Spring King - Tell Me If You Like To

Spring King – Tell Me If You Like To


I’m not letting the first-world trauma of an apparent loss of 36GB of music in a file-transfer debacle half an hour ago diminish my anticipation as I make the trip over to Band on the Wall to see Spring King. Live music’s where it’s at anyway, I tell myself. The thunderstorms of earlier have mercifully abated, and on arrival at the café/bar area I see that some delicious-looking Caribbean curry is being served up. If only I had time to tuck in. On the bill to whet our appetites for the musical main course tonight, though, is Get Inuit, and being intrigued to catch their set I resist the temptation to stuff my face.

The Get Inuit accents are British, but curiously the Seattle University, Oregon State University and Torchy’s Tacos T-shirts sported by three-quarters of the band are distinctly American. And I don’t know whether it’s because the bespectacled singer’s appearance reminds me simultaneously of Alex Edkins of Metz and Dan Wilson of Semisonic, but the band almost seems to mix the beefy guitar sound of the former band and the melodic pop sensibilities of the latter.

I don’t have an answer to why someone nearby in the crowd smells strongly of horse-chestnuts, but being more in the mood for summer than conker season, I decide to take a position closer to the stage ready for local four-piece Spring King. Today marks the occasion of the release of the band’s debut album Tell Me If You Like To, and we’ve all gathered to celebrate at this hometown gig. The band has evidently taken over the venue, having draped like pirates a huge, black ‘Spring King’ fabric at the back of the stage, obscuring the neon Dizzy Gillespie because this is a night for high-octane guitar and drum rhythms and not for any sophisticated sounds inspired by the jazz trumpeter.

Starting off with ‘Better Man’, the band is straight away looking bouncy as if sizzling in hot oil. Lead singer and drummer Tarek Musa, who has a hint of a young Huey Morgan about him, is flanked by two guitarists and a bassist, all of whom also sing. A chord change and waves of joy engulf the stage, faces beaming. I want to bottle this feeling and this energy. ‘The Summer’ is full of different vocal parts, and set highlight ‘They’re Coming for You’ slows things down and features ghostly delayed vocals. ‘Who Are You?’ suggests early Bad Brains might be an influence.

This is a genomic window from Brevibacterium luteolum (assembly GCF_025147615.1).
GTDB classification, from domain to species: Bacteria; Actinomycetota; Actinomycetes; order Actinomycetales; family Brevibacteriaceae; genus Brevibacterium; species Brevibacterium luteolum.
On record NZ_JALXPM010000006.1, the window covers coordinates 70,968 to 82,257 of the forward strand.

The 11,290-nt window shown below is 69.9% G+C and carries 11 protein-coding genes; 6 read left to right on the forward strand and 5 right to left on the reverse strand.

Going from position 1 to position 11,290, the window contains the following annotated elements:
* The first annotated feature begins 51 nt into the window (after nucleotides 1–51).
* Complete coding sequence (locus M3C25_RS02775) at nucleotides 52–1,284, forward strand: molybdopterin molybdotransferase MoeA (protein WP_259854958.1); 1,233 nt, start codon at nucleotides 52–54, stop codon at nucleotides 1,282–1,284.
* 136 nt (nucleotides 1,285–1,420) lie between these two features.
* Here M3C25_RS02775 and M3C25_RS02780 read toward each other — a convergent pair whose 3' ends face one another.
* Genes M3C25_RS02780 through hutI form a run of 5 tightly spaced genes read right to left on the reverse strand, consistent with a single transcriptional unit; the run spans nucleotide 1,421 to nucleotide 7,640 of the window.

It’s been ages since I’ve seen an audience as lively and as youthful as this. A game of cat and mouse is going on between adventurous stage-diving fans and the two security guys trying to stop them. As security attention turns to one side of the stage, the opposite side sees other chancers seizing their opportunity. He might have a way to go yet to surpass Levon Helm in my affections as favourite lead-singing drummer, but Musa seems such a natural bandleader and frontman – confident, humble and charming. He asks whether we’re all looking after each other. “If someone falls over, pick them up.”

Afterwards we head outside into the pre-dusk light, and with that first full-length finally out there in the wide world, I wonder what direction the band might take from here, but it’s clear that the potential is enormous. From the recordings I’ve heard, my perception is that it’s playing live that the band truly excels, but let’s see. Time to go home and check out the album.

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Steve Jones

Apart from about five years in total, I've always lived in Manchester. Shame about the weather and lack of beach, but I do like it here. My all-time favourite gig would have to be The National at the Academy in about 2010, although I did get Matt Berninger's mic cable wrapped around my neck (that was a close one). My guilty pleasures include the music of Bruce Springsteen, and I also felt a bit bad for feeling such joy at seeing Counting Crows live in the early 2000s. I recommend Lifter Puller, a rather obnoxious and unpleasant-sounding band that I can't seem to get enough of, even though they are long disbanded. Amongst my Silent Radio gigs, I was blown away by John Murry. I'll let you know if anything tops that one.